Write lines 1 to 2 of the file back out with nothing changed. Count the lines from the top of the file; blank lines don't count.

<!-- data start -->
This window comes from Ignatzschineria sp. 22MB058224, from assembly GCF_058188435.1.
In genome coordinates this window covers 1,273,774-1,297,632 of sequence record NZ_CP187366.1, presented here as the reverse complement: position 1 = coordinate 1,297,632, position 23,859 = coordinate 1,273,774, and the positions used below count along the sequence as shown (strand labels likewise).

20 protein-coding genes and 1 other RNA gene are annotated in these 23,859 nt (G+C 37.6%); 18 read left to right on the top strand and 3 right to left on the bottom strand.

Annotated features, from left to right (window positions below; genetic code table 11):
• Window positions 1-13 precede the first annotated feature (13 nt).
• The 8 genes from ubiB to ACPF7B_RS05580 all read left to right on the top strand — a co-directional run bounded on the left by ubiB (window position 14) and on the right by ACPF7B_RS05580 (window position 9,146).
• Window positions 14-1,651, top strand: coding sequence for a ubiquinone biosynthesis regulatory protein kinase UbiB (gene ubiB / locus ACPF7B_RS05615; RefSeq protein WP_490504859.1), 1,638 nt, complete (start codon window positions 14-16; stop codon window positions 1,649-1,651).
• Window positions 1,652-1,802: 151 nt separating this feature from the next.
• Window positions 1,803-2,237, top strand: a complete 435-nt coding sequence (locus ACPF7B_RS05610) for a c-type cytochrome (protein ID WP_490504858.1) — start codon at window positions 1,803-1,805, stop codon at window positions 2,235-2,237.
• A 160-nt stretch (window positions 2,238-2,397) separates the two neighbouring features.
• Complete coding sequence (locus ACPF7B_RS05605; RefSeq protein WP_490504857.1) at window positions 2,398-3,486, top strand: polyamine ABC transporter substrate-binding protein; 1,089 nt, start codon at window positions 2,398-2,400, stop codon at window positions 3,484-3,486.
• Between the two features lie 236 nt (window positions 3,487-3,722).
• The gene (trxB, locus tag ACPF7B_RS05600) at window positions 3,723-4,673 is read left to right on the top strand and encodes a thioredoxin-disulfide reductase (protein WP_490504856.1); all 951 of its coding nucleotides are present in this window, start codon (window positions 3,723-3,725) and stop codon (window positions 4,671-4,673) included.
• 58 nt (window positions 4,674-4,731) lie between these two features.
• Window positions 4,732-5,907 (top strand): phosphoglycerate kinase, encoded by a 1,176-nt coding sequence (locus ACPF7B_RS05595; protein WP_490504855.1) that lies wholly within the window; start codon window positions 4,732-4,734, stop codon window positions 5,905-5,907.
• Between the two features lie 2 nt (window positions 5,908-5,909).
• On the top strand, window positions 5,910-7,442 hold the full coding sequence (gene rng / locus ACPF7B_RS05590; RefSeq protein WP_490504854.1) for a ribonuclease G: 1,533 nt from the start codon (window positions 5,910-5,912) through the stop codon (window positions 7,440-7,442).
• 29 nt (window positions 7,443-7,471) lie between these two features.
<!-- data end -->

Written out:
This window comes from Ignatzschineria sp. 22MB058224, from assembly GCF_058188435.1.
In genome coordinates this window covers 1,273,774-1,297,632 of sequence record NZ_CP187366.1, presented here as the reverse complement: position 1 = coordinate 1,297,632, position 23,859 = coordinate 1,273,774, and the positions used below count along the sequence as shown (strand labels likewise).